On further inspection, it occurred to me that the author was making the point that we should start by assuming the students do feel they are up to the task. I can see where that may be helpful, but in my experience, most of the students I see in class that act up are simply seeking attention.

The other day, I was  subbing in a middle school math class with several challenging students. That is, they were noisy and didn’t want to stay on task. I demonstrated the first problem on the worksheet that was assigned, then asked one of the noisiest girls to come up and help with the second problem. At first, she hesitated thinking this was some sort of punishment that would involve embarrassment. I assured her that I would not let her get embarrassed; all she needed to do was follow my instructions. We did the problem together with me telling her exactly what to write at each step.

As soon as she was done, three more hands went up, all wanting to come work on the board with me, all of them among the noisiest in the class. One by one, I let them all come up and work out a problem. In almost every case, they did not need help from me and they loved it because it meant that for a few minutes, the entire class was focused on them.

I have used this technique in several classes since, and have found it quite effective. If students want attention, then I let them get it by working at the board. They get to demonstrate what they now with the promise that I will not let them stumble. It’s a win for them, a win for the class who gets to see the lesson from the eyes of a peer, and a win for me, because management issues are greatly reduced.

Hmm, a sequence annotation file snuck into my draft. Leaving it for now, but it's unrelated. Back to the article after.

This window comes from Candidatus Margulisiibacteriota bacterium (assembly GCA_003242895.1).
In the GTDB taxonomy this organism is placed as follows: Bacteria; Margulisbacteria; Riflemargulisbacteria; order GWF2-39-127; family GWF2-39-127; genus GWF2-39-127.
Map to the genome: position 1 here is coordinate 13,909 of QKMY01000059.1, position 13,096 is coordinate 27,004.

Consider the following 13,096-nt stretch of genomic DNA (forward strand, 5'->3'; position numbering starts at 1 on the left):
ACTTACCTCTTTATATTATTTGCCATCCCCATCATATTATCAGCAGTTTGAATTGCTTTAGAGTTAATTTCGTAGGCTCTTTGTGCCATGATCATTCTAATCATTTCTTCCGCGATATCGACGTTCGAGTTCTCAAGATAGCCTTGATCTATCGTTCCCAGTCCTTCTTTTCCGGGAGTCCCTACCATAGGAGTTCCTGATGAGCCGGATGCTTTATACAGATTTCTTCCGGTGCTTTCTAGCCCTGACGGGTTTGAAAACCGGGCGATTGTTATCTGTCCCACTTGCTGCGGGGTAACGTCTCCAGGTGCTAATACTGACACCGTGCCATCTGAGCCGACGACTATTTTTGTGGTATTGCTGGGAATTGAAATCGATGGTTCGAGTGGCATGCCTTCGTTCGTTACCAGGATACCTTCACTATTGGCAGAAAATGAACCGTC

This is a work in progress for me, but I would encourage you to give it a try and see how it works for you. There’s little downside and lots to gain. Just the way I like it.

 
 

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Counting Your Words

I was in church this morning when someone stood up to sing. Before the music started, the singer decided he wanted to say a few words. I have never been a fan of this “sermon before the sermon” but don’t mind if it is kept short. Unfortunately, this person wanted us to know just how passionate he was about the theme of the song and what it meant to him and how it had effected his life, and on and on. To his credit, most people forgave his indulgence once he started singing as he had a wonderful voice. Now I know I should have been listening to the words and considering their meaning, but I’m afraid I had tuned this gentleman out two paragraphs into his soliloquy.

My mind wandered to something I read this week in Gary Rubenstein’s book, Reluctant Disciplinarian. He says a mentor once told him that “teachers have only a certain number of words they can say in the year before their class tunes them out. New teachers use them up in the first month.” I thought that was particularly sage advice when I read it, and now, having sat through words I thought were unnecessary, I had a new appreciation for this bit of wisdom.

Harry Wong says much the same thing in The First Days of School. He says “the person doing the work is the one learning.” All too often, the person doing the most work is the teacher and frequently that work is being done in the form of talking. In Wong’s class, he had the work posted on the board and his students were trained to get started as soon as they entered the room. Now I know, subs rarely walk into classes so well disciplined, but I love the idea of keeping words to a minimum. Say what you need to say and let them get to work.

 
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Posted by on October 12, 2015 in Education